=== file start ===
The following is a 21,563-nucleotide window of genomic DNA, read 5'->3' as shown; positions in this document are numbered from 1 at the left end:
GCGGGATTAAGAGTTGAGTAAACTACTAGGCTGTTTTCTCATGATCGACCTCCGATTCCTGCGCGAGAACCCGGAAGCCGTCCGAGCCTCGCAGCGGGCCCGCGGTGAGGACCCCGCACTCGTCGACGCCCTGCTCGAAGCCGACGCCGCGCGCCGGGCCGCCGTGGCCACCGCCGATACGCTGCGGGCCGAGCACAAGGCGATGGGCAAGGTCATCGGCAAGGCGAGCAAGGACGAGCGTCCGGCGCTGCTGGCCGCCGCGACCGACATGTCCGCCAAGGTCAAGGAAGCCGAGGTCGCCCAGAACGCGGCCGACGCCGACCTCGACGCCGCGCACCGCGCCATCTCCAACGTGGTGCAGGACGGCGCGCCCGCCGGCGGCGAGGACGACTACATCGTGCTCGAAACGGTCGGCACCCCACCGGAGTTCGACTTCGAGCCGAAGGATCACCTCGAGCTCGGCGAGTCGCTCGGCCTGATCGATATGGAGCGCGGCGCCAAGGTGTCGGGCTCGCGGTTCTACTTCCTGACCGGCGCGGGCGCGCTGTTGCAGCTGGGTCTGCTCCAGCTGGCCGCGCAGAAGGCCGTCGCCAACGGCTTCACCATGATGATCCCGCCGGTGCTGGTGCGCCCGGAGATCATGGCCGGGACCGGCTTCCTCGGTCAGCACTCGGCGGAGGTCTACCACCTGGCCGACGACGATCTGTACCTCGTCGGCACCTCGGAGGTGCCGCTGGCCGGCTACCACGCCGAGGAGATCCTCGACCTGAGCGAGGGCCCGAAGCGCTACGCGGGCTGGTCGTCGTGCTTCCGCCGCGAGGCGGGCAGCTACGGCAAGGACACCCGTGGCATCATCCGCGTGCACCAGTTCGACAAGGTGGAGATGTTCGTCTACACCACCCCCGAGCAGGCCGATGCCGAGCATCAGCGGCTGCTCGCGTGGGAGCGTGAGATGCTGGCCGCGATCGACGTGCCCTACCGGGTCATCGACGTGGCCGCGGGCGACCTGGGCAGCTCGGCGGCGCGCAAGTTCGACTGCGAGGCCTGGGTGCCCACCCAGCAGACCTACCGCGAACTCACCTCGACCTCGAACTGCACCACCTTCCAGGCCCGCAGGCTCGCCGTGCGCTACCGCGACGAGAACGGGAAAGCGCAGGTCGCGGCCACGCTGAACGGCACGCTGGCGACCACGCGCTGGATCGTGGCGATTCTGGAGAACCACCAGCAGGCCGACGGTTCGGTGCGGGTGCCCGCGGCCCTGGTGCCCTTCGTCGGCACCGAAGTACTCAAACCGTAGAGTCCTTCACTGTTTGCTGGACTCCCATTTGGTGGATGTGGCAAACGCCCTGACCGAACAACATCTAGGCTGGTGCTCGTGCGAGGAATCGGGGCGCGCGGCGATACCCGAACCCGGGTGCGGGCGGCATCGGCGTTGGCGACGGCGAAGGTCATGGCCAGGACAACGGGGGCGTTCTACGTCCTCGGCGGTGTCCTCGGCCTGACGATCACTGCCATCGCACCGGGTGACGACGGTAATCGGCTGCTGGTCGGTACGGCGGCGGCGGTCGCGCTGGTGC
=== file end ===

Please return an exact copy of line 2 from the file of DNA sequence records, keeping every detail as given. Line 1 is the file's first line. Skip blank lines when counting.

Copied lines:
GCGGGATTAAGAGTTGAGTAAACTACTAGGCTGTTTTCTCATGATCGACCTCCGATTCCTGCGCGAGAACCCGGAAGCCGTCCGAGCCTCGCAGCGGGCCCGCGGTGAGGACCCCGCACTCGTCGACGCCCTGCTCGAAGCCGACGCCGCGCGCCGGGCCGCCGTGGCCACCGCCGATACGCTGCGGGCCGAGCACAAGGCGATGGGCAAGGTCATCGGCAAGGCGAGCAAGGACGAGCGTCCGGCGCTGCTGGCCGCCGCGACCGACATGTCCGCCAAGGTCAAGGAAGCCGAGGTCGCCCAGAACGCGGCCGACGCCGACCTCGACGCCGCGCACCGCGCCATCTCCAACGTGGTGCAGGACGGCGCGCCCGCCGGCGGCGAGGACGACTACATCGTGCTCGAAACGGTCGGCACCCCACCGGAGTTCGACTTCGAGCCGAAGGATCACCTCGAGCTCGGCGAGTCGCTCGGCCTGATCGATATGGAGCGCGGCGCCAAGGTGTCGGGCTCGCGGTTCTACTTCCTGACCGGCGCGGGCGCGCTGTTGCAGCTGGGTCTGCTCCAGCTGGCCGCGCAGAAGGCCGTCGCCAACGGCTTCACCATGATGATCCCGCCGGTGCTGGTGCGCCCGGAGATCATGGCCGGGACCGGCTTCCTCGGTCAGCACTCGGCGGAGGTCTACCACCTGGCCGACGACGATCTGTACCTCGTCGGCACCTCGGAGGTGCCGCTGGCCGGCTACCACGCCGAGGAGATCCTCGACCTGAGCGAGGGCCCGAAGCGCTACGCGGGCTGGTCGTCGTGCTTCCGCCGCGAGGCGGGCAGCTACGGCAAGGACACCCGTGGCATCATCCGCGTGCACCAGTTCGACAAGGTGGAGATGTTCGTCTACACCACCCCCGAGCAGGCCGATGCCGAGCATCAGCGGCTGCTCGCGTGGGAGCGTGAGATGCTGGCCGCGATCGACGTGCCCTACCGGGTCATCGACGTGGCCGCGGGCGACCTGGGCAGCTCGGCGGCGCGCAAGTTCGACTGCGAGGCCTGGGTGCCCACCCAGCAGACCTACCGCGAACTCACCTCGACCTCGAACTGCACCACCTTCCAGGCCCGCAGGCTCGCCGTGCGCTACCGCGACGAGAACGGGAAAGCGCAGGTCGCGGCCACGCTGAACGGCACGCTGGCGACCACGCGCTGGATCGTGGCGATTCTGGAGAACCACCAGCAGGCCGACGGTTCGGTGCGGGTGCCCGCGGCCCTGGTGCCCTTCGTCGGCACCGAAGTACTCAAACCGTAGAGTCCTTCACTGTTTGCTGGACTCCCATTTGGTGGATGTGGCAAACGCCCTGACCGAACAACATCTAGGCTGGTGCTCGTGCGAGGAATCGGGGCGCGCGGCGATACCCGAACCCGGGTGCGGGCGGCATCGGCGTTGGCGACGGCGAAGGTCATGGCCAGGACAACGGGGGCGTTCTACGTCCTCGGCGGTGTCCTCGGCCTGACGATCACTGCCATCGCACCGGGTGACGACGGTAATCGGCTGCTGGTCGGTACGGCGGCGGCGGTCGCGCTGGTGC